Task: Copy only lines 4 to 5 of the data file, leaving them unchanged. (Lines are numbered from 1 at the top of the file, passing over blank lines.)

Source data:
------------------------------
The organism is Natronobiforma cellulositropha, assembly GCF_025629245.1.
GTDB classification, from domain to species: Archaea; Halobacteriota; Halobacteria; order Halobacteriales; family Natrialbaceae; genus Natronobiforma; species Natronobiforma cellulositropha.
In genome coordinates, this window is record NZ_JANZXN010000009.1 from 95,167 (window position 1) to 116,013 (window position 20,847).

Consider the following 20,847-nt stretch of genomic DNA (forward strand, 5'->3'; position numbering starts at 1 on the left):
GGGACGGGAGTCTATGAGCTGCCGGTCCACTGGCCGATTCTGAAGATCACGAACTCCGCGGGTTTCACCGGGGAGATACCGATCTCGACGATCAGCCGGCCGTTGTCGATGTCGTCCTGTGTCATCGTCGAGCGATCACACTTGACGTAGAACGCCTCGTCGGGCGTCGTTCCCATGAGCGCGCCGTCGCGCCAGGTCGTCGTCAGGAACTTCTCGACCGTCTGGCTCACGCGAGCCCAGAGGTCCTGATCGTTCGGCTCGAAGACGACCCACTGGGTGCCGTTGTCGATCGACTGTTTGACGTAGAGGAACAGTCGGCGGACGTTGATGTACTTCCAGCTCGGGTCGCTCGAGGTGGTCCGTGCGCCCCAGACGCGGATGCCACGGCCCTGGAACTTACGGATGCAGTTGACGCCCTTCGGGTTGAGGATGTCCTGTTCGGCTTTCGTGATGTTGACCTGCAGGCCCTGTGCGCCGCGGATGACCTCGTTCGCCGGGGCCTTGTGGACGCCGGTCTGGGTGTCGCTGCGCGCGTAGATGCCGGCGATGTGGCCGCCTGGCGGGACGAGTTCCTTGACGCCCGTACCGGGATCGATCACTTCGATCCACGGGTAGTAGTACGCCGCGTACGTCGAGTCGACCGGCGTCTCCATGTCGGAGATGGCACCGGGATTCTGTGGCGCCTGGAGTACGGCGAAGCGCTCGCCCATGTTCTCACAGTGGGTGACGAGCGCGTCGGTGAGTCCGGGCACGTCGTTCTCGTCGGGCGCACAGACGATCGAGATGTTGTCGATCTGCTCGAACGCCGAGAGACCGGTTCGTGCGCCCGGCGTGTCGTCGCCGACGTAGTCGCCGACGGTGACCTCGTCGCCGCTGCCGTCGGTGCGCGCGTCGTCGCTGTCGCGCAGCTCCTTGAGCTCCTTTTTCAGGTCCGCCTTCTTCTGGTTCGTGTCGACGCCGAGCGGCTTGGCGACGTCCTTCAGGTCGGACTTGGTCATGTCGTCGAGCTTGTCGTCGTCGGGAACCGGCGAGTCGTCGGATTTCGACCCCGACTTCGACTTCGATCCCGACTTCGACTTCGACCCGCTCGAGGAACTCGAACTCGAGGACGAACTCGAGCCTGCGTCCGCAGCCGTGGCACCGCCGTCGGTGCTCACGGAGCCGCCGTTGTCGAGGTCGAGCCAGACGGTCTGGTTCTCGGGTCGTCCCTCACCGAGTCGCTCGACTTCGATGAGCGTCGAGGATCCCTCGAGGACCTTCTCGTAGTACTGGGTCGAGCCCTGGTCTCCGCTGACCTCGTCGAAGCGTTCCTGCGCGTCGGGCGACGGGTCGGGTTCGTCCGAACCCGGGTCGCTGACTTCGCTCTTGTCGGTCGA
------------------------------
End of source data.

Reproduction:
Consider the following 20,847-nt stretch of genomic DNA (forward strand, 5'->3'; position numbering starts at 1 on the left):
GGGACGGGAGTCTATGAGCTGCCGGTCCACTGGCCGATTCTGAAGATCACGAACTCCGCGGGTTTCACCGGGGAGATACCGATCTCGACGATCAGCCGGCCGTTGTCGATGTCGTCCTGTGTCATCGTCGAGCGATCACACTTGACGTAGAACGCCTCGTCGGGCGTCGTTCCCATGAGCGCGCCGTCGCGCCAGGTCGTCGTCAGGAACTTCTCGACCGTCTGGCTCACGCGAGCCCAGAGGTCCTGATCGTTCGGCTCGAAGACGACCCACTGGGTGCCGTTGTCGATCGACTGTTTGACGTAGAGGAACAGTCGGCGGACGTTGATGTACTTCCAGCTCGGGTCGCTCGAGGTGGTCCGTGCGCCCCAGACGCGGATGCCACGGCCCTGGAACTTACGGATGCAGTTGACGCCCTTCGGGTTGAGGATGTCCTGTTCGGCTTTCGTGATGTTGACCTGCAGGCCCTGTGCGCCGCGGATGACCTCGTTCGCCGGGGCCTTGTGGACGCCGGTCTGGGTGTCGCTGCGCGCGTAGATGCCGGCGATGTGGCCGCCTGGCGGGACGAGTTCCTTGACGCCCGTACCGGGATCGATCACTTCGATCCACGGGTAGTAGTACGCCGCGTACGTCGAGTCGACCGGCGTCTCCATGTCGGAGATGGCACCGGGATTCTGTGGCGCCTGGAGTACGGCGAAGCGCTCGCCCATGTTCTCACAGTGGGTGACGAGCGCGTCGGTGAGTCCGGGCACGTCGTTCTCGTCGGGCGCACAGACGATCGAGATGTTGTCGATCTGCTCGAACGCCGAGAGACCGGTTCGTGCGCCCGGCGTGTCGTCGCCGACGTAGTCGCCGACGGTGACCTCGTCGCCGCTGCCGTCGGTGCGCGCGTCGTCGCTGTCGCGCAGCTCCTTGAGCTCCTTTTTCAGGTCCGCCTTCTTCTGGTTCGTGTCGACGCCGAGCGGCTTGGCGACGTCCTTCAGGTCGGACTTGGTCATGTCGTCGAGCTTGTCGTCGTCGGGAACCGGCGAGTCGTCGGATTTCGACCCCGACTTCGACTTCGATCCCGACTTCGACTTCGACCCGCTCGAGGAACTCGAACTCGAGGACGAACTCGAGCCTGCGTCCGCAGCCGTGGCACCGCCGTCGGTGCTCACGGAGCCGCCGTTGTCGAGGTCGAGCCAGACGGTCTGGTTCTCGGGTCGTCCCTCACCGAGTCGCTCGACTTCGATGAGCGTCGAGGATCCCTCGAGGACCTTCTCGTAGTACTGGGTCGAGCCCTGGTCTCCGCTGACCTCGTCGAAGCGTTCCTGCGCGTCGGGCGACGGGTCGGGTTCGTCCGAACCCGGGTCGCTGACTTCGCTCTTGTCGGTCGA